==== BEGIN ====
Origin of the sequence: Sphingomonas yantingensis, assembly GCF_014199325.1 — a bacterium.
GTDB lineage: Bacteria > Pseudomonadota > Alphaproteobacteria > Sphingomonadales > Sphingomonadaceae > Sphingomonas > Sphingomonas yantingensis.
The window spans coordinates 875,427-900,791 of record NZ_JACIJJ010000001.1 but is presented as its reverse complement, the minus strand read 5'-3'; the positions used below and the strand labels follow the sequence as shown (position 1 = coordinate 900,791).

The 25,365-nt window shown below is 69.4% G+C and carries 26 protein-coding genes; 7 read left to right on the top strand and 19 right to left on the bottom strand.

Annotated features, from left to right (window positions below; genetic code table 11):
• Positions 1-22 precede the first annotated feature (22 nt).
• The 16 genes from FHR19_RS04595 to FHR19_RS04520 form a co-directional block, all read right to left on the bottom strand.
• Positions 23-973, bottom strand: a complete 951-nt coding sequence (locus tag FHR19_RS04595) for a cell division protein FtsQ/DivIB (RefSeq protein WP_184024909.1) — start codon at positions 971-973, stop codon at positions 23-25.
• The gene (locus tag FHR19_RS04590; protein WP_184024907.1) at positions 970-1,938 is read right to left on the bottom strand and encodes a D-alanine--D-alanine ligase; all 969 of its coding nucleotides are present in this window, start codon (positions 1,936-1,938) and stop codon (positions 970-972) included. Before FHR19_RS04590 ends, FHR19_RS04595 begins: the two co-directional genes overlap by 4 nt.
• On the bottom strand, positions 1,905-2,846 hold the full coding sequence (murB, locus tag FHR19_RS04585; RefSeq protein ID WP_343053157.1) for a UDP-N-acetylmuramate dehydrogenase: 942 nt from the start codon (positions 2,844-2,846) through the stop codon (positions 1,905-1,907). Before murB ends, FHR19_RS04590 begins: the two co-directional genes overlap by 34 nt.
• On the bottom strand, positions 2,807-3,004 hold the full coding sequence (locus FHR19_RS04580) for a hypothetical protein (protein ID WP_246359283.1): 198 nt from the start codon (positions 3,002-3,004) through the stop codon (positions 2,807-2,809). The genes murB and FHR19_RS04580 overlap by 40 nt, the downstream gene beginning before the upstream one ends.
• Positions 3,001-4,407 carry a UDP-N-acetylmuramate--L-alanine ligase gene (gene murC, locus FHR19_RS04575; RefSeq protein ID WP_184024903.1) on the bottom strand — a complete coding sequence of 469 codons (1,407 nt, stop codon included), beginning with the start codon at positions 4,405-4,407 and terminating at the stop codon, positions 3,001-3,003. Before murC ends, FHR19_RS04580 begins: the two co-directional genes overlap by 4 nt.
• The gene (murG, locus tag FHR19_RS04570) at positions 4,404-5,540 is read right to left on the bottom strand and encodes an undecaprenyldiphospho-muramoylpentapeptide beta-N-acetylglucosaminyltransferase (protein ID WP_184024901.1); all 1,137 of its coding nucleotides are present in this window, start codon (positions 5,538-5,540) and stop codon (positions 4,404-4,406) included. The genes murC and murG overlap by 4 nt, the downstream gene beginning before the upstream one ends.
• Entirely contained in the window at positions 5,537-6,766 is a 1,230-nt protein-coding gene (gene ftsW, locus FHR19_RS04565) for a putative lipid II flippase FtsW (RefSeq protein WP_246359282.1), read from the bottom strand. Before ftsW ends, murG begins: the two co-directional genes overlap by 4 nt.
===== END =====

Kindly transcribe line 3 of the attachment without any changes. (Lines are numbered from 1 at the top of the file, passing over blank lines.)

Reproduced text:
The window spans coordinates 875,427-900,791 of record NZ_JACIJJ010000001.1 but is presented as its reverse complement, the minus strand read 5'-3'; the positions used below and the strand labels follow the sequence as shown (position 1 = coordinate 900,791).